TWO important spring mires on Dartmoor were successfully restored last month, as part of an ongoing project to restore the National Parks all-important peatland areas. The work was thanks to the efforts of a community task force of farmers, artists, specialists and land owners.

It took over 30 people, from 15 organisations, working together, plus a fortnight of practical activity on Harford and Ugborough Moors, on the southern edge of Dartmoor.

It’s part of a long term ambition of the South West Peatland Partnership to re-establish Dartmoor’s globally important bogs and mires. They are at risk of disappearing according to the University of Exeter. And the work is also part of project to secure the future of upland commons, led by the Foundation for Common Land. Those involved included a Devon-based artist collective Art and Energy, the Commoners’ Association, the National Trust and the Dartmoor National Park Authority. Dartmoor Headwaters Project officers were also on hand to help. Tamsin Thomas, the Our Upland Commons Dartmoor project officer, explains: ‘The restoration task was quite complex, and all about reinstating the water table.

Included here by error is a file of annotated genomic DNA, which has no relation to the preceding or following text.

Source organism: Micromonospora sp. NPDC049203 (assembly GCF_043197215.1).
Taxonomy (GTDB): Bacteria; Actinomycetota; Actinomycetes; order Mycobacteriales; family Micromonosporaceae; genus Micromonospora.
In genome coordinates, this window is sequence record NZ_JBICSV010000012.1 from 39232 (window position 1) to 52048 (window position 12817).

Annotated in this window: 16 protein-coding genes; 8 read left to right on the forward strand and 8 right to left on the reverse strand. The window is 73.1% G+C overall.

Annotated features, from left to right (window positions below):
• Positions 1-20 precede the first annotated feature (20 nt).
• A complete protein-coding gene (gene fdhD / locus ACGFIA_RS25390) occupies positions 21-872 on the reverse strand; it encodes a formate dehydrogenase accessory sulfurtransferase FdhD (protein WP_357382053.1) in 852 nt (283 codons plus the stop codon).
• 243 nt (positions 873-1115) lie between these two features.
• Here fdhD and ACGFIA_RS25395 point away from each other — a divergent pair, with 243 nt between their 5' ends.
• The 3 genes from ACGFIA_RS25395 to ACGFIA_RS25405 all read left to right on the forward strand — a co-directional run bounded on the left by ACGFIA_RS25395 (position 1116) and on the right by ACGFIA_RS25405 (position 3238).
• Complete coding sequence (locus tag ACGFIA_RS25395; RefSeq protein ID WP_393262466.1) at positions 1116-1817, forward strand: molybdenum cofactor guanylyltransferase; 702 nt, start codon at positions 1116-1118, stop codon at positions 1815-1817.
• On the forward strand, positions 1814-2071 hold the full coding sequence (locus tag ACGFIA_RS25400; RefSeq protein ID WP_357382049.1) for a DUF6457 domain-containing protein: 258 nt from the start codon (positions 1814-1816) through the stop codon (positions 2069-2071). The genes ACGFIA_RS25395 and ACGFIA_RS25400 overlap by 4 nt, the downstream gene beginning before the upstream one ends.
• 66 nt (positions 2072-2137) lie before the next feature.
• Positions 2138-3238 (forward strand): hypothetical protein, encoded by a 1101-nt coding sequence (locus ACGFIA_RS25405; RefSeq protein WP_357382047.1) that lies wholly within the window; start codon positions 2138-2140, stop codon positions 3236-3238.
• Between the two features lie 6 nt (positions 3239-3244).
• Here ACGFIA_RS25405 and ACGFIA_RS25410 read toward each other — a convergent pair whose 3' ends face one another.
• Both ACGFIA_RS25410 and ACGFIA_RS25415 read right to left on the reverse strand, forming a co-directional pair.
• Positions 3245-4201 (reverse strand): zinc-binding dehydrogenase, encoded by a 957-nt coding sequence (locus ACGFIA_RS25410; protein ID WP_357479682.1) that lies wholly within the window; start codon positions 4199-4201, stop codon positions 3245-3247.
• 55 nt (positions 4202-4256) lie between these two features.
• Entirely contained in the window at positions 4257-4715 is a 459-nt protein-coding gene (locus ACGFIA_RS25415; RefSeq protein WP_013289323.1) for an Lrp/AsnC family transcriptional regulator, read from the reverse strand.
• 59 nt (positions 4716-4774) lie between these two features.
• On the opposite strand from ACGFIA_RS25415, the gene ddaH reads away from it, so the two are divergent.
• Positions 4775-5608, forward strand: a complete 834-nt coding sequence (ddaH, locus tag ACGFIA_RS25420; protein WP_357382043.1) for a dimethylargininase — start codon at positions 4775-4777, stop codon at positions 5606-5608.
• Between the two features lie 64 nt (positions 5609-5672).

‘When they function well, spring mires are fabulous habitats for wildlife, they provide clean water for livestock and people, deliver natural flood management and lock carbon.

‘But there’s a big task ahead of us if we want to see more of these benefits. The restoration of Dartmoor’s peatbogs requires urgent action and a wide range of organisations working together to achieve this.’